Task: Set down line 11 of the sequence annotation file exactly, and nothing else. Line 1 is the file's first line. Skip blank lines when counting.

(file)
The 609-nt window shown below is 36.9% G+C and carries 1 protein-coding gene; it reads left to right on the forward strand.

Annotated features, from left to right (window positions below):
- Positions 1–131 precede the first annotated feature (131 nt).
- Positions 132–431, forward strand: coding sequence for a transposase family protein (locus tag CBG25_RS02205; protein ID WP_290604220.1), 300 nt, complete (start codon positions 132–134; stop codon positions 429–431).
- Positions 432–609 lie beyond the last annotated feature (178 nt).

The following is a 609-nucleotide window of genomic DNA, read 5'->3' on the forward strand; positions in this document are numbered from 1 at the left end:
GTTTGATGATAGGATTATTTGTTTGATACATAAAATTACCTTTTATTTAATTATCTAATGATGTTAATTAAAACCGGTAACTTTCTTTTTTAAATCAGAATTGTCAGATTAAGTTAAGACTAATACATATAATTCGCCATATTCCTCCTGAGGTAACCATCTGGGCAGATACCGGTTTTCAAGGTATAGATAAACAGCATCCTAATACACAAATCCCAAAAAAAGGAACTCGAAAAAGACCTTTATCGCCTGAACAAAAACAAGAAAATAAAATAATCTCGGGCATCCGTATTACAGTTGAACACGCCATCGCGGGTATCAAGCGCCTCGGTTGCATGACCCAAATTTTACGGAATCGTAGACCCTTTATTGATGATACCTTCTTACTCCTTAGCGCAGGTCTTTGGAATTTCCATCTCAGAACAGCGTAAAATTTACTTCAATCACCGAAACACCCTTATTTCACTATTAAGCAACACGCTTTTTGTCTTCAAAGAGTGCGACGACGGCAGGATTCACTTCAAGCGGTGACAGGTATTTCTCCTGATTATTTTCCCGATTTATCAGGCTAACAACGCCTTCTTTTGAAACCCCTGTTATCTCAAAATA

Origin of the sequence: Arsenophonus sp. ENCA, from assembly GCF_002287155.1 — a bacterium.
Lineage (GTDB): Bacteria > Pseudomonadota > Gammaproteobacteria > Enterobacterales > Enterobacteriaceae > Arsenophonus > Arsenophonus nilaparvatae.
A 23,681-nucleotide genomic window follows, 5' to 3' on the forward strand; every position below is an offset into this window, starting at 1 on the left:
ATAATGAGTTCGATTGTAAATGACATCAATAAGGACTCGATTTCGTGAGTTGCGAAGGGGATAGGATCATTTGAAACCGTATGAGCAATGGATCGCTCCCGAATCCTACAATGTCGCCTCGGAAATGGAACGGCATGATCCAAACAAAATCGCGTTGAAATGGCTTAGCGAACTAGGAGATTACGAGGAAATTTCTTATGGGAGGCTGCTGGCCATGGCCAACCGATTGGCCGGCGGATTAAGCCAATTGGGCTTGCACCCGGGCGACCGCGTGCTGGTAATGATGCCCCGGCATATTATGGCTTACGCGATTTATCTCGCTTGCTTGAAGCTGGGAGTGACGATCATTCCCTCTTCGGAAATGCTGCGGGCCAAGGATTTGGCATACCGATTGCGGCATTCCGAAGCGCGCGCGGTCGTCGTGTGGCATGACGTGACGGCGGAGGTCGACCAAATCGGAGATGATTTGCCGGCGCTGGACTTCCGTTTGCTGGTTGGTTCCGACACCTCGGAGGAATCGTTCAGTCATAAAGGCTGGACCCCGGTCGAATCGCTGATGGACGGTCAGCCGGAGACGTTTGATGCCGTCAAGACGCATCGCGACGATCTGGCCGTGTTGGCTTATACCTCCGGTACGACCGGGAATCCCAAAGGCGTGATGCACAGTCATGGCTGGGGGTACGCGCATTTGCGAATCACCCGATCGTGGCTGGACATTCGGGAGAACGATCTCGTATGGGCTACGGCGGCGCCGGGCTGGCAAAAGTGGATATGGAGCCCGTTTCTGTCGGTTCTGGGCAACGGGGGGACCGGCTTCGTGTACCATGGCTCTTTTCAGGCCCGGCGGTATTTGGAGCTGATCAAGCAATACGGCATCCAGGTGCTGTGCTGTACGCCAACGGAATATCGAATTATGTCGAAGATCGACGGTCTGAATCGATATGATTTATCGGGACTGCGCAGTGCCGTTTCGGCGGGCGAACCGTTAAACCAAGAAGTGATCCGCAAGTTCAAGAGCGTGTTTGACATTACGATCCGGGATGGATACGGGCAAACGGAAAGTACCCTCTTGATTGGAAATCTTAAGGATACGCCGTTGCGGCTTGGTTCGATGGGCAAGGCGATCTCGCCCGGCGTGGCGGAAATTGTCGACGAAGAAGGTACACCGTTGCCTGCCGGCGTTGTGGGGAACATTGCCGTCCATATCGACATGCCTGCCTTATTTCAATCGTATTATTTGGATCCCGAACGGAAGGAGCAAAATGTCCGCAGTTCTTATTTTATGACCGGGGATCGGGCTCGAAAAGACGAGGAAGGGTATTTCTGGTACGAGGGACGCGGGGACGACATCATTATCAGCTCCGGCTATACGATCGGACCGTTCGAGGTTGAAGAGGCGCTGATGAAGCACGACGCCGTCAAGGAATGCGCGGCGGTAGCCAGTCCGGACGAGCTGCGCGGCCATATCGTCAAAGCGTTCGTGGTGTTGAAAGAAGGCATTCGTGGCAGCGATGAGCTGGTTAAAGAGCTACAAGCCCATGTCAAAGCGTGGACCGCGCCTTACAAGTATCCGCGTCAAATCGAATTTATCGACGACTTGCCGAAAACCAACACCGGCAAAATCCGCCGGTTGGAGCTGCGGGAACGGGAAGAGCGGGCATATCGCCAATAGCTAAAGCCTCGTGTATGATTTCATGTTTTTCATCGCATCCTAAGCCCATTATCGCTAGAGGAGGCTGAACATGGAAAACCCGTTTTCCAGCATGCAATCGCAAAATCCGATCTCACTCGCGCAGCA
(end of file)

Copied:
ATAATGAGTTCGATTGTAAATGACATCAATAAGGACTCGATTTCGTGAGTTGCGAAGGGGATAGGATCATTTGAAACCGTATGAGCAATGGATCGCTCCCGAATCCTACAATGTCGCCTCGGAAATGGAACGGCATGATCCAAACAAAATCGCGTTGAAATGGCTTAGCGAACTAGGAGATTACGAGGAAATTTCTTATGGGAGGCTGCTGGCCATGGCCAACCGATTGGCCGGCGGATTAAGCCAATTGGGCTTGCACCCGGGCGACCGCGTGCTGGTAATGATGCCCCGGCATATTATGGCTTACGCGATTTATCTCGCTTGCTTGAAGCTGGGAGTGACGATCATTCCCTCTTCGGAAATGCTGCGGGCCAAGGATTTGGCATACCGATTGCGGCATTCCGAAGCGCGCGCGGTCGTCGTGTGGCATGACGTGACGGCGGAGGTCGACCAAATCGGAGATGATTTGCCGGCGCTGGACTTCCGTTTGCTGGTTGGTTCCGACACCTCGGAGGAATCGTTCAGTCATAAAGGCTGGACCCCGGTCGAATCGCTGATGGACGGTCAGCCGGAGACGTTTGATGCCGTCAAGACGCATCGCGACGATCTGGCCGTGTTGGCTTATACCTCCGGTACGACCGGGAATCCCAAAGGCGTGATGCACAGTCATGGCTGGGGGTACGCGCATTTGCGAATCACCCGATCGTGGCTGGACATTCGGGAGAACGATCTCGTATGGGCTACGGCGGCGCCGGGCTGGCAAAAGTGGATATGGAGCCCGTTTCTGTCGGTTCTGGGCAACGGGGGGACCGGCTTCGTGTACCATGGCTCTTTTCAGGCCCGGCGGTATTTGGAGCTGATCAAGCAATACGGCATCCAGGTGCTGTGCTGTACGCCAACGGAATATCGAATTATGTCGAAGATCGACGGTCTGAATCGATATGATTTATCGGGACTGCGCAGTGCCGTTTCGGCGGGCGAACCGTTAAACCAAGAAGTGATCCGCAAGTTCAAGAGCGTGTTTGACATTACGATCCGGGATGGATACGGGCAAACGGAAAGTACCCTCTTGATTGGAAATCTTAAGGATACGCCGTTGCGGCTTGGTTCGATGGGCAAGGCGATCTCGCCCGGCGTGGCGGAAATTGTCGACGAAGAAGGTACACCGTTGCCTGCCGGCGTTGTGGGGAACATTGCCGTCCATATCGACATGCCTGCCTTATTTCAATCGTATTATTTGGATCCCGAACGGAAGGAGCAAAATGTCCGCAGTTCTTATTTTATGACCGGGGATCGGGCTCGAAAAGACGAGGAAGGGTATTTCTGGTACGAGGGACGCGGGGACGACATCATTATCAGCTCCGGCTATACGATCGGACCGTTCGAGGTTGAAGAGGCGCTGATGAAGCACGACGCCGTCAAGGAATGCGCGGCGGTAGCCAGTCCGGACGAGCTGCGCGGCCATATCGTCAAAGCGTTCGTGGTGTTGAAAGAAGGCATTCGTGGCAGCGATGAGCTGGTTAAAGAGCTACAAGCCCATGTCAAAGCGTGGACCGCGCCTTACAAGTATCCGCGTCAAATCGAATTTATCGACGACTTGCCGAAAACCAACACCGGCAAAATCCGCCGGTTGGAGCTGCGGGAACGGGAAGAGCGGGCATATCGCCAATAGCTAAAGCCTCGTGTATGATTTCATGTTTTTCATCGCATCCTAAGCCCATTATCGCTAGAGGAGGCTGAACATGGAAAACCCGTTTTCCAGCATGCAATCGCAAAATCCGATCTCACTCGCGCAGCA